Two interesting things have happened in Kenya’s mobile telephone industry in the past few days.
First, a local mobile telephony service provider unleashed an unrestrained assault on its competitor disguised as advertisements in the mainstream newspapers for days. They are the kind of commercials that instantly grab the attention of the target audience not so much for the substance of their messages but their no-holds-barred onslaught on the competition.
The aggressor, a company that recently rebranded, practically threw out of the window all the unwritten rules of diplomatic engagement between rivals. Their pitch was a clever presentation masked in colour codes, which, nonetheless, left little to imagination.
Then came the second occurrence, smack dab in the middle of the aggressor’s shadow boxing: An announcement by its target of colossal profits — in billions of shillings to boot — which a respected columnist noted exceeded the annual budgets of at least nine Sub-Saharan countries.
Reminiscent of the perennial bloody political manoeuvrings in Kenya, the old war drums of the per-minute-versus-per-second billing showdown of yore had been sounded.
In the political context, it brought back memories of 1992 when pro-multiparty democracy champion Kenneth Matiba, who died last month, went hammer and tongs at one of his opponents in the presidential race in a reverse campaign of unprecedented proportions.
Matiba unleashed untold trepidation on Mwai Kibaki’s camp with a series of full-page advertiser’s announcements in form of montages of newspaper cuttings capturing the future president talking out of both sides of his mouth before and after the struggle for the return to multiparty democracy in Kenya had been won.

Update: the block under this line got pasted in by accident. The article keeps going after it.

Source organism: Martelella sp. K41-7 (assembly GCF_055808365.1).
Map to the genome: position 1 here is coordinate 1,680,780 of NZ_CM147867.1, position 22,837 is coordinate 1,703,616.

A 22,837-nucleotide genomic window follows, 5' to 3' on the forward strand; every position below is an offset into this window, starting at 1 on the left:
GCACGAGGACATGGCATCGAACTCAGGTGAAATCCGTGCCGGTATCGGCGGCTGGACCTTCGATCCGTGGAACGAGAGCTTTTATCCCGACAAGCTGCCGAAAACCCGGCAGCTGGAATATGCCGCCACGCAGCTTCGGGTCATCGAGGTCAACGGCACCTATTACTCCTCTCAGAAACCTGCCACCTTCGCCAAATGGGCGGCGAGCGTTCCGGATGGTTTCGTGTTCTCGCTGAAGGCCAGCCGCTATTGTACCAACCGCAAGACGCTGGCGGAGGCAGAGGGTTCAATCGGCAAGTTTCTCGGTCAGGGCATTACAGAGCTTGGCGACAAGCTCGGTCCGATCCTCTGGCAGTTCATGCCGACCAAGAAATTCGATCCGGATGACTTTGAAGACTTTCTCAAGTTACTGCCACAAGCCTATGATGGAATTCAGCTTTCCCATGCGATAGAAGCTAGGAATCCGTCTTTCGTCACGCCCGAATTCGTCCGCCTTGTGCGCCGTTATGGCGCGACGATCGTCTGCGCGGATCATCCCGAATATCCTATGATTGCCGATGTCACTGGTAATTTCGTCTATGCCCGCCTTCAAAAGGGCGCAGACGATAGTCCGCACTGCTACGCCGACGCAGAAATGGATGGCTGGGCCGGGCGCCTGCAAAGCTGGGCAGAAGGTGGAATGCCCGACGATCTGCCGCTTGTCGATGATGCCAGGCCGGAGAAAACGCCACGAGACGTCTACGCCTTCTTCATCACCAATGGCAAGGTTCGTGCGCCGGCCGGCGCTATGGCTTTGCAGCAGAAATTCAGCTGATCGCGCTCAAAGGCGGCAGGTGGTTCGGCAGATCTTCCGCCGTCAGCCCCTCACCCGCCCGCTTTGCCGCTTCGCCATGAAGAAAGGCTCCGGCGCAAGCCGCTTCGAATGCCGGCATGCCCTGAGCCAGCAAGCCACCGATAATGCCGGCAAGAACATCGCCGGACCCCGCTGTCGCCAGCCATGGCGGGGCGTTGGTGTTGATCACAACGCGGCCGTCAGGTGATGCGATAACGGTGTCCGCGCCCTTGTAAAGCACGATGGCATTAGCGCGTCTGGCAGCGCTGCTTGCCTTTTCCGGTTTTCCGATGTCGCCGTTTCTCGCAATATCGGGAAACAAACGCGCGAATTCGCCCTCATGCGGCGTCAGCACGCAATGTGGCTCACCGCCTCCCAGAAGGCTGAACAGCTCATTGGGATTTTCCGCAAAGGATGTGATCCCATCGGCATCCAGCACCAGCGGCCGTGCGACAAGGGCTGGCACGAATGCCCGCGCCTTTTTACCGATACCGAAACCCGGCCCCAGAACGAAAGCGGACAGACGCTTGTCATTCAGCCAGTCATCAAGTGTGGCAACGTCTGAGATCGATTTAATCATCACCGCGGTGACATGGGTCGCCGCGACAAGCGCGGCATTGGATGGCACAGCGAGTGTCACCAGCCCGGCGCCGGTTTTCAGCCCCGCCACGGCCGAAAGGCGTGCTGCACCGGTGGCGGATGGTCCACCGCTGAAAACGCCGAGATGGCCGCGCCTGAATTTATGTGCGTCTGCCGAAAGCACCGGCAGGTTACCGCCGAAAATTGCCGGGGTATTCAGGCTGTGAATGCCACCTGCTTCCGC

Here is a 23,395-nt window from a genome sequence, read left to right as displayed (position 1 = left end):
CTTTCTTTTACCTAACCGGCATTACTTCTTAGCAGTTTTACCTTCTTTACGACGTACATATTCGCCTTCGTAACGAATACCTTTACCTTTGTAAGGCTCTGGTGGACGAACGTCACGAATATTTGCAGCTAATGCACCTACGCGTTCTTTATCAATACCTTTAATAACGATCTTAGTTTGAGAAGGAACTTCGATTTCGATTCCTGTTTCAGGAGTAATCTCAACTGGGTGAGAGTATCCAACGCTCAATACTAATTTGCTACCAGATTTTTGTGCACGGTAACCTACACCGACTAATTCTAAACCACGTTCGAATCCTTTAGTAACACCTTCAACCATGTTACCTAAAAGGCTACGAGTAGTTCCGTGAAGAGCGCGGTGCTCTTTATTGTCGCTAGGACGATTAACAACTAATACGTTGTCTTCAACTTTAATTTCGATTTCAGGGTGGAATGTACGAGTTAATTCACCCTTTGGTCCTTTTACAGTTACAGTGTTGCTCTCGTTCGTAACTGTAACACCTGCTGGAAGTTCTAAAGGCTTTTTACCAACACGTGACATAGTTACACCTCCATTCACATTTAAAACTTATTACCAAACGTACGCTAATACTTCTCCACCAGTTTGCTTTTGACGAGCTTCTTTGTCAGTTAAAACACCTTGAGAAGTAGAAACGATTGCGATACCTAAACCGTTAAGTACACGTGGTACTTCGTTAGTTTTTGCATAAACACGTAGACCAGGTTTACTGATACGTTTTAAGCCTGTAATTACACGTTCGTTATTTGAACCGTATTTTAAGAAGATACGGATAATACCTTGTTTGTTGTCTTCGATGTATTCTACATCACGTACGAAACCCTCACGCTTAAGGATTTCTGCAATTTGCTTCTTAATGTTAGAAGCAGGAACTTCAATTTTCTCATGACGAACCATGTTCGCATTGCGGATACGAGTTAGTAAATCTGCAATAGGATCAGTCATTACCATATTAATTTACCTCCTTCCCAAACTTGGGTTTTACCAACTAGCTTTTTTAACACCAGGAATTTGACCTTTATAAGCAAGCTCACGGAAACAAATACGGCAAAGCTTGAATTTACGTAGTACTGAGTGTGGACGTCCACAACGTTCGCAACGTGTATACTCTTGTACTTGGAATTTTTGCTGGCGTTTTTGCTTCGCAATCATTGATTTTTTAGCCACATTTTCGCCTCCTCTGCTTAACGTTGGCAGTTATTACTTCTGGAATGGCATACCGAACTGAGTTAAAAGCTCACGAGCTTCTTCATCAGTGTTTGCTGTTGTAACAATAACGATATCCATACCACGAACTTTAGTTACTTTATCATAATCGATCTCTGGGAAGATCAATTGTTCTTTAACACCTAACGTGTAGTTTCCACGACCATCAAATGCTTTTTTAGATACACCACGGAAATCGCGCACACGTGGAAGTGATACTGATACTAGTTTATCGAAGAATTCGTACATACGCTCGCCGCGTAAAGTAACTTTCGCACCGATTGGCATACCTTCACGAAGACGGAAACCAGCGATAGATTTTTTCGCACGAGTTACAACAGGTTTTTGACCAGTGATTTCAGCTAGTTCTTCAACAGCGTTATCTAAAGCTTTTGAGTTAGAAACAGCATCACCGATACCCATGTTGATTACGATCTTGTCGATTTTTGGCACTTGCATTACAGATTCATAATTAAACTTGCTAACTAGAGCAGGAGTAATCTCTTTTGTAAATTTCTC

The paid adverts, to a large extent, succeeded in painting the erstwhile Kanu loyalist Kibaki as a spineless turncoat — an unreliable opportunist who only mustered the courage to jump ship after the likes of Matiba and other perceived dissidents had won the clamour for multipartyism. It was a major hammer blow for the more self-restrained Kibaki.
More recently, PNU’s derogatory, yet ingenious, “Domo Domo” advertiser’s announcements of 2007, though effectively countered by ODM’s brilliant clapback, was a classic throwback to Matiba’s broadsides of the early ’90s.
Times have changed though, and even the fiercest of political foes nowadays prefer to impede their opponents in a more concealed fashion. Such brutal politicking is often delegated to court jesters, charlatans and gung-ho ‘keyboard warriors’ who, at a pittance, are ever happy to play purveyors of propaganda with the extras of amassing a few more ‘followers’. Many a busybody has not only made a career out of it but a few who religious stick to their brief have even been decorated with coveted State awards.
Which made the raw aggression of the firm, codename Blue-Yellow, all the more curious. In this age of political correctness, it was a great departure from the dealings in the corporate world, where what often sells is not how much you discredit the competitor’s product but how you package yours.
Be that as it may, all the chest-thumping by an up-and-coming Team Blue-Yellow may not amount to much. Team Green have already made their big statement. What we have here really is a no-contest. They really don’t need to show up for the bout — much as Blue-Yellow may be spoiling for a fight. But in the event that they do, the tale of the tape is heavily tilted against the underdog.
A match-up between the two would probably result in a TKO (technical knock-out) or RSC (referee stops the contest). It could yet be the biggest mismatch of all time.
Mr Omondi is a sub-editor with ‘Nairobi News’. [email protected]